• A reminder that hate crimes laws should not be used to punish or chill non-violent criticism or protest
If law enforcement agencies resist training, a community group might consider recognizing or honoring an individual law enforcement official who has been responsive and using that occasion to emphasize the importance the community attaches to effective training. Positive reinforcement, even if not always fully deserved, can sometimes encourage additional activity.
Experts on hate crimes agree on the importance of data collection, but there has been considerable reluctance on the part of many political leaders and law enforcement officials to compile such data. They may believe that the existence of such crimes will reflect negatively on their communities and injure their reputation. There may also be no legal mandate requiring data collection. Of course, gathering such data is critical because it will facilitate the allocation of necessary resources and reinforce the need for training – confronting a problem is ultimately better than pretending it does not exist. Hoping a virus will go away by itself is never an effective course of treatment.
How can hate crime policing be improved when there is no data collection? Here too, sometimes all it takes is one compelling example.
Law enforcement agencies and NGOs interested in effective data collection should:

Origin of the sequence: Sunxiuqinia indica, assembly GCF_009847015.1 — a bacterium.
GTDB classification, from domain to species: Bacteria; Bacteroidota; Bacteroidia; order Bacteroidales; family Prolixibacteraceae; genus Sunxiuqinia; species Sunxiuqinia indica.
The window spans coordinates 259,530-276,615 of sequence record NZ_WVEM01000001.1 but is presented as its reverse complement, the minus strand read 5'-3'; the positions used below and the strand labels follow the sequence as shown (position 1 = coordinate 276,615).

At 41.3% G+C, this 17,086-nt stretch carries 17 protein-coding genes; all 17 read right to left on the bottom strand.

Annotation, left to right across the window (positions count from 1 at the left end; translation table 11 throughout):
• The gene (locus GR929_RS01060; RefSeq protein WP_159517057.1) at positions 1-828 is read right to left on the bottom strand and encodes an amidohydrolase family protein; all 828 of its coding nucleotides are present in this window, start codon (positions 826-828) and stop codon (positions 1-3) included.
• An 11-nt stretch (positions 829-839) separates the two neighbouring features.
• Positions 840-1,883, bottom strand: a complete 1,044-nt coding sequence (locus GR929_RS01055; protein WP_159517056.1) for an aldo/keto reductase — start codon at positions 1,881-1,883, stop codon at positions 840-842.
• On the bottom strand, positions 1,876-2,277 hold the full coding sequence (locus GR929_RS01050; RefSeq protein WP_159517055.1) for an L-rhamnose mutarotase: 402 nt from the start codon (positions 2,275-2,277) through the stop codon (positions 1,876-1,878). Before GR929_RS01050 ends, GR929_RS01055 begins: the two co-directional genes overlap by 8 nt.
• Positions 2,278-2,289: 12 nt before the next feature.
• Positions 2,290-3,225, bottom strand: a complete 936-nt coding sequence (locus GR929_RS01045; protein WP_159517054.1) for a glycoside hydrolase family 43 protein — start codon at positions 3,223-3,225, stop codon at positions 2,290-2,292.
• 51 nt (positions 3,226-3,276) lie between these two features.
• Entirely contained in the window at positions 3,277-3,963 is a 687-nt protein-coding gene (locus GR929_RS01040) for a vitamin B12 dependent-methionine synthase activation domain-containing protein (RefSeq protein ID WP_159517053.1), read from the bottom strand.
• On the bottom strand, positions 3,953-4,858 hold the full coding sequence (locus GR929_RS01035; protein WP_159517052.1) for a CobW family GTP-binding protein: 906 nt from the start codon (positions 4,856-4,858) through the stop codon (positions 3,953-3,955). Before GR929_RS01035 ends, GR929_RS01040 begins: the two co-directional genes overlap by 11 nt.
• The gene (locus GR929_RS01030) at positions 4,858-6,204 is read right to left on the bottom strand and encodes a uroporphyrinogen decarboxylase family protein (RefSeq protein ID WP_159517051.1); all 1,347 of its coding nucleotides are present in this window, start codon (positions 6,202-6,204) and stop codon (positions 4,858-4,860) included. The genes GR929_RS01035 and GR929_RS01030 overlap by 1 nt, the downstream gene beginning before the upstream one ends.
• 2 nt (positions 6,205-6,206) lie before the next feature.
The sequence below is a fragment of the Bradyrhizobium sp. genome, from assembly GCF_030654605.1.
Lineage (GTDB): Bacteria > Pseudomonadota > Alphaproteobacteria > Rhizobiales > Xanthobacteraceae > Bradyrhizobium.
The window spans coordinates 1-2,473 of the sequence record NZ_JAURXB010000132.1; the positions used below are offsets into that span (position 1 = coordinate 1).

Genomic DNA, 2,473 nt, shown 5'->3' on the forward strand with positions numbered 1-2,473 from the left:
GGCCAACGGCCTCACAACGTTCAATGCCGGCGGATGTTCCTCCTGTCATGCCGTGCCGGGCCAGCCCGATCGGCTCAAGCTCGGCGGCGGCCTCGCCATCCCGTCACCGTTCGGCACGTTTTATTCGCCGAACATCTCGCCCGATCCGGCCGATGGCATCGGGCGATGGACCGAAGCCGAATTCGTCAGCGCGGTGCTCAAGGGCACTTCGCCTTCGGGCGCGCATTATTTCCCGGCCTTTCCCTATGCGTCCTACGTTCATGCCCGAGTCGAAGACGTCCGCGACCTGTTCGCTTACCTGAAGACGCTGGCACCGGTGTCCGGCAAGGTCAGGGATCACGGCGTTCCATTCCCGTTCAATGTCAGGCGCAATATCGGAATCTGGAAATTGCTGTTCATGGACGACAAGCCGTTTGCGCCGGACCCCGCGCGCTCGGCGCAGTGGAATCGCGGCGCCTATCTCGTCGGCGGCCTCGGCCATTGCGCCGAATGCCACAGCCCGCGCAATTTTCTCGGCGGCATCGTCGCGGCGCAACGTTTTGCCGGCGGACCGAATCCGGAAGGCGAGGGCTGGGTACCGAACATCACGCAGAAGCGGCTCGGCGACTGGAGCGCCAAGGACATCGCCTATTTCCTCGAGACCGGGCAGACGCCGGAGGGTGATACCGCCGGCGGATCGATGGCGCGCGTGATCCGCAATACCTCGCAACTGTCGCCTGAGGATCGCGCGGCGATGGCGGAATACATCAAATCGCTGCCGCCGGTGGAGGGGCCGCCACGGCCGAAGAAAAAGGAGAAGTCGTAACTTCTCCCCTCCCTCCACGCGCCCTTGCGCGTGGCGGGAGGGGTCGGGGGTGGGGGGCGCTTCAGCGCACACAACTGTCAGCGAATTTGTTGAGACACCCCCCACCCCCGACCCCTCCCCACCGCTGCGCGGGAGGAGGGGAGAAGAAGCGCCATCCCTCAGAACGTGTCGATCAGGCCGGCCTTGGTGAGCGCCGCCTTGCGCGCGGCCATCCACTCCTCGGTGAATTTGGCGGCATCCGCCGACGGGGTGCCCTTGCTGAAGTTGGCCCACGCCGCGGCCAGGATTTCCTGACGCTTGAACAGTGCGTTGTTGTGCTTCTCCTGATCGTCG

• Start small, identifying one jurisdiction which can serve as an example for data collection done right
• Encourage public and media praise for law enforcement agencies which are gathering and making more information available, and question those which aren't with healthy skepticism
• Be prepared to rebut – with examples – political leaders who deny the existence of hate crimes in their jurisdictions
Earlier I referred to hate as a virus. I'm not the first to do that, but it can be a useful analogy. If in fact we are dealing with a virus, an effective response requires us to understand it, to confront it, and to address the symptoms directly and forcefully while the search for a cure continues. I believe everyone here shares the dream that someday we will rid our world of the scourge of hate. In the meantime, it is an honor and a privilege to work with all of you to try to make our world a safer and more secure place for everyone.